Thursday, April 28, 2011

Strange Things You Find in the Woods!

When we are Up North, we love to wander through the woods.  I am always fascinated by what I find!  Coming home from dinner one night, (if you haven't tried the "Potato Burger" at the Bluffs on Black Lake, you are missing out!) we decided to wander down a 2 track.  This at the prompting of our eldest son who has just gotten his drivers permit and will look for any excuse to spend some extra time behind the wheel.  A couple of miles off the main road was where we spotted this red caboose!!  Complete with tracks to rest upon!  Someone seems to be using it as a hunting cabin.  BRILLIANT!  But just how did they get it there???

Mark and I took a quad ride on one of the warmer mornings we had.  We will frequently pull off, park and explore some trail that leads to a hunting cabin or food plot.  I love coming across an abandoned cabin and concocting a story based on what I find when I peek through the windows.  However, the following structure stumped me!  I can't imagine what it was used for.  It's not a buck pole.  And it wasn't in a location that appeared to make it useful for anything other than an interesting photo.

This sits amongst some other appliances not far off a main paved road.  It appears that this section of woods is where people get rid of their old appliances when they don't have the motivation to drive them five miles to the dump.  I find it amusing that their kitchen renovation covered several decades!

Here is the updated oven/cook stove.  Nothing but large appliances, and one coffee cup still sitting on top!  (Okay, it was on it's side, and I sat it upright, but it was still on top of the stove!)  Why the mug?

The tub sits alone, deeper into the woods, on the side of an old logging trail.  It really must have taken some effort to get it out there.  It's in a pretty spot.  I always wanted an old tub on legs.  I think it would be kinda fun to take a bath there!  Wonder if the loggers did...

Wednesday, April 27, 2011


Let me share with you a north woods delicacy.  Forget the Easter ham, forget the cheesy taters, give me deep fried chicken wings cooked outside with some hot sauce and three cheese ranch and some good company around the campfire.  Ohhh the smell!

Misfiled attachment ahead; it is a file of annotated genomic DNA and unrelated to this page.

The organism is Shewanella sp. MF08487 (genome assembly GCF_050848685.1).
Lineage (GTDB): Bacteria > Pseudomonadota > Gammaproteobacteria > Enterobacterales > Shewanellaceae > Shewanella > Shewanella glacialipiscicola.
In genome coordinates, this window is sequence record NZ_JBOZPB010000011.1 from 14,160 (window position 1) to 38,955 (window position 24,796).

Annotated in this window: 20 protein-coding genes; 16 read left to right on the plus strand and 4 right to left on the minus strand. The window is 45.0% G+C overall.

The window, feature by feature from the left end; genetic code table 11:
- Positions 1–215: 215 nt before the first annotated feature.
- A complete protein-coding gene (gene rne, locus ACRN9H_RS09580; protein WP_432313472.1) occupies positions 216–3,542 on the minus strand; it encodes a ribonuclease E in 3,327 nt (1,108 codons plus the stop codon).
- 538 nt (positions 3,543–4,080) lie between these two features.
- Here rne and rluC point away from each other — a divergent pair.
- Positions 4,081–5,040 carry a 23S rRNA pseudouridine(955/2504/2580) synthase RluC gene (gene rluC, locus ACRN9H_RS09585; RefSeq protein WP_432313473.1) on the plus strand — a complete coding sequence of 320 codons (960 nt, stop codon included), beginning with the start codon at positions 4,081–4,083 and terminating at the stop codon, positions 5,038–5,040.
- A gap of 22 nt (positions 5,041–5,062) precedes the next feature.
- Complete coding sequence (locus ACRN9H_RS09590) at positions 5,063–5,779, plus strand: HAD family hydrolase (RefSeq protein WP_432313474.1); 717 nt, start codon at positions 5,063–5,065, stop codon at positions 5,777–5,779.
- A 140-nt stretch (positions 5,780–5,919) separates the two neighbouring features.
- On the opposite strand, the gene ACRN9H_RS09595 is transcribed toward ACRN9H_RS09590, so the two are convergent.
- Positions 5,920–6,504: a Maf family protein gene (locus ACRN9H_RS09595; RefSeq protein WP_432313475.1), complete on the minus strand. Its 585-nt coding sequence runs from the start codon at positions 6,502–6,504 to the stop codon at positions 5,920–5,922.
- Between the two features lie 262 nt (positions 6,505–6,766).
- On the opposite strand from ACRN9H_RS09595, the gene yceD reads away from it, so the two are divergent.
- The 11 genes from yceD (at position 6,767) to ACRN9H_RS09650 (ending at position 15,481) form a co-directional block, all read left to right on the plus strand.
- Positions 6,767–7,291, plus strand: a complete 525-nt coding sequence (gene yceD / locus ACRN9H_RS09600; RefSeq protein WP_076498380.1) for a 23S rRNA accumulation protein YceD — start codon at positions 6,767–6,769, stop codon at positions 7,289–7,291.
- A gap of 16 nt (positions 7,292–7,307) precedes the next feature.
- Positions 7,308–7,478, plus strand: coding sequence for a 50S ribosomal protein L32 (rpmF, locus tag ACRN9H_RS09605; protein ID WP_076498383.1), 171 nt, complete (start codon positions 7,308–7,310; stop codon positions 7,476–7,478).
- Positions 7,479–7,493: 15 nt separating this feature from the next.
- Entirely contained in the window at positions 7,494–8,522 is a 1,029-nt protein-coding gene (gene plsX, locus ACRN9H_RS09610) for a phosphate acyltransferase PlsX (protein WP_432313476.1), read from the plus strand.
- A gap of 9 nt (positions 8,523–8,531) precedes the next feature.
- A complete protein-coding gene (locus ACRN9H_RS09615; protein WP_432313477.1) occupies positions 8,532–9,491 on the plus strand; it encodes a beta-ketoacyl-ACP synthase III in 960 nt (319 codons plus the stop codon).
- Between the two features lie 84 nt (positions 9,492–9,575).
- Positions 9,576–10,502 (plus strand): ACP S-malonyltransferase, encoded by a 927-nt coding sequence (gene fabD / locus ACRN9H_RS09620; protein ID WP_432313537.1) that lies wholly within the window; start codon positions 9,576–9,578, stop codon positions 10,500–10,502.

The smell of wings in the deep fryer fills the air!
It really is an event, as it is a process that takes time and is best shared.  While the oil heats and you begin the first batch of potatoes, it's a good time for conversation!  All while you anticipate the feast to come.  
I don't need a fancy buffet.  This will suit me just fine.

Finger lickin' good!
The neighbors dog, Vlado, used to pick the bones out of the campfire.  I learned not to worry that he would choke after the third bach of wings!

This is how we do it...

Ya have to find a good box to shake it up with the season salt!

A fine "Up North" tradition started many years ago with good friends.  THIS is gourmet!  By the way, keep your fingers away from the kid's mouths, you might lose one!!

Thursday, April 14, 2011

Small Town

  I was born in Massachusetts, in a small town.  My parents grew up there and were high school sweethearts.  When I was 10, we moved away.  My dad's job transferred him first to N.Y. and then to Michigan.  I finished out high school in a very transient community.  Everyone was from somewhere else.  I yearned for a sense of belonging.  I longed for a sense of pride in where I was from, because I never felt I was from anywhere.  I liked to hear my dads stories of growing up in a big family in a small town.  They knew everyone
  About a year ago, I got a message in my facebook inbox.  I had recently posted on the fan page of the same small town my parents grew up in.  The message was from a childhood friend that, if I were to hazard a guess, I haven't seen in perhaps 35 years.  Our parents had been close friends and their families knew each other.  And then, (it gets better!) he sent photos!!    What a gift he gave with those photos.  A link to childhood.